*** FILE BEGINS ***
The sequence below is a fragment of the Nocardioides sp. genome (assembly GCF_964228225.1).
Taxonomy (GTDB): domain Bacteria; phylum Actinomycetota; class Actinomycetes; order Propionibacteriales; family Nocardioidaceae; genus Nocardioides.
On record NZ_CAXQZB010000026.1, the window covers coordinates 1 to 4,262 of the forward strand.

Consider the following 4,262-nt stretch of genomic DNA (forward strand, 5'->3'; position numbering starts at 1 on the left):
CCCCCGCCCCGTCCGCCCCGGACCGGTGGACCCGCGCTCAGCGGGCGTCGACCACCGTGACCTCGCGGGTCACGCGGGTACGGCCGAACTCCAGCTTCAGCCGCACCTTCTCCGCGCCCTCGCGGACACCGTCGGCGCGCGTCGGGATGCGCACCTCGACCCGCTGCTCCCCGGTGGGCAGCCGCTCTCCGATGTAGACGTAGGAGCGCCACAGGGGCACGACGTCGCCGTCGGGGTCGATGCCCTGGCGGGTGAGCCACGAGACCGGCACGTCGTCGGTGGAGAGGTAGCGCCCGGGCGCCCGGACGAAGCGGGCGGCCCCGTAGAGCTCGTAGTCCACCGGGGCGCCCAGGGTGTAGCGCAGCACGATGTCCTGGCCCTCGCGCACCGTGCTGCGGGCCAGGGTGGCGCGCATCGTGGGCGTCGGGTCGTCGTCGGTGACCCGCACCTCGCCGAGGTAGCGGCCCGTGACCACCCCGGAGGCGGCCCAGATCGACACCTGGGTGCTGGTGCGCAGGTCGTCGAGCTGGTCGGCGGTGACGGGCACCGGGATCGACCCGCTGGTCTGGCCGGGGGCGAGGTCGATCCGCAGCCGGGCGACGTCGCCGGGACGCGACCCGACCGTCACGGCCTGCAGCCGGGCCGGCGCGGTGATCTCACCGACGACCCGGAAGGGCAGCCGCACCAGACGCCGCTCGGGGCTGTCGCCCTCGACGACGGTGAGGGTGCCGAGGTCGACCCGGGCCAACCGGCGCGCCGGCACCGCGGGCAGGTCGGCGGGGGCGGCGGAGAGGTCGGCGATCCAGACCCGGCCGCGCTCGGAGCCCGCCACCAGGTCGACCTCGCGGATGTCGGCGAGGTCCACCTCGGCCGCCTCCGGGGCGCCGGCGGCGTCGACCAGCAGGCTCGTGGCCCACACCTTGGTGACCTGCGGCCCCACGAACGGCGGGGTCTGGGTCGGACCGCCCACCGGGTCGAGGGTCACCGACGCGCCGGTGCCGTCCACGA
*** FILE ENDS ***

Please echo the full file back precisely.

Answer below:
The sequence below is a fragment of the Nocardioides sp. genome (assembly GCF_964228225.1).
Taxonomy (GTDB): domain Bacteria; phylum Actinomycetota; class Actinomycetes; order Propionibacteriales; family Nocardioidaceae; genus Nocardioides.
On record NZ_CAXQZB010000026.1, the window covers coordinates 1 to 4,262 of the forward strand.

Consider the following 4,262-nt stretch of genomic DNA (forward strand, 5'->3'; position numbering starts at 1 on the left):
CCCCCGCCCCGTCCGCCCCGGACCGGTGGACCCGCGCTCAGCGGGCGTCGACCACCGTGACCTCGCGGGTCACGCGGGTACGGCCGAACTCCAGCTTCAGCCGCACCTTCTCCGCGCCCTCGCGGACACCGTCGGCGCGCGTCGGGATGCGCACCTCGACCCGCTGCTCCCCGGTGGGCAGCCGCTCTCCGATGTAGACGTAGGAGCGCCACAGGGGCACGACGTCGCCGTCGGGGTCGATGCCCTGGCGGGTGAGCCACGAGACCGGCACGTCGTCGGTGGAGAGGTAGCGCCCGGGCGCCCGGACGAAGCGGGCGGCCCCGTAGAGCTCGTAGTCCACCGGGGCGCCCAGGGTGTAGCGCAGCACGATGTCCTGGCCCTCGCGCACCGTGCTGCGGGCCAGGGTGGCGCGCATCGTGGGCGTCGGGTCGTCGTCGGTGACCCGCACCTCGCCGAGGTAGCGGCCCGTGACCACCCCGGAGGCGGCCCAGATCGACACCTGGGTGCTGGTGCGCAGGTCGTCGAGCTGGTCGGCGGTGACGGGCACCGGGATCGACCCGCTGGTCTGGCCGGGGGCGAGGTCGATCCGCAGCCGGGCGACGTCGCCGGGACGCGACCCGACCGTCACGGCCTGCAGCCGGGCCGGCGCGGTGATCTCACCGACGACCCGGAAGGGCAGCCGCACCAGACGCCGCTCGGGGCTGTCGCCCTCGACGACGGTGAGGGTGCCGAGGTCGACCCGGGCCAACCGGCGCGCCGGCACCGCGGGCAGGTCGGCGGGGGCGGCGGAGAGGTCGGCGATCCAGACCCGGCCGCGCTCGGAGCCCGCCACCAGGTCGACCTCGCGGATGTCGGCGAGGTCCACCTCGGCCGCCTCCGGGGCGCCGGCGGCGTCGACCAGCAGGCTCGTGGCCCACACCTTGGTGACCTGCGGCCCCACGAACGGCGGGGTCTGGGTCGGACCGCCCACCGGGTCGAGGGTCACCGACGCGCCGGTGCCGTCCACGA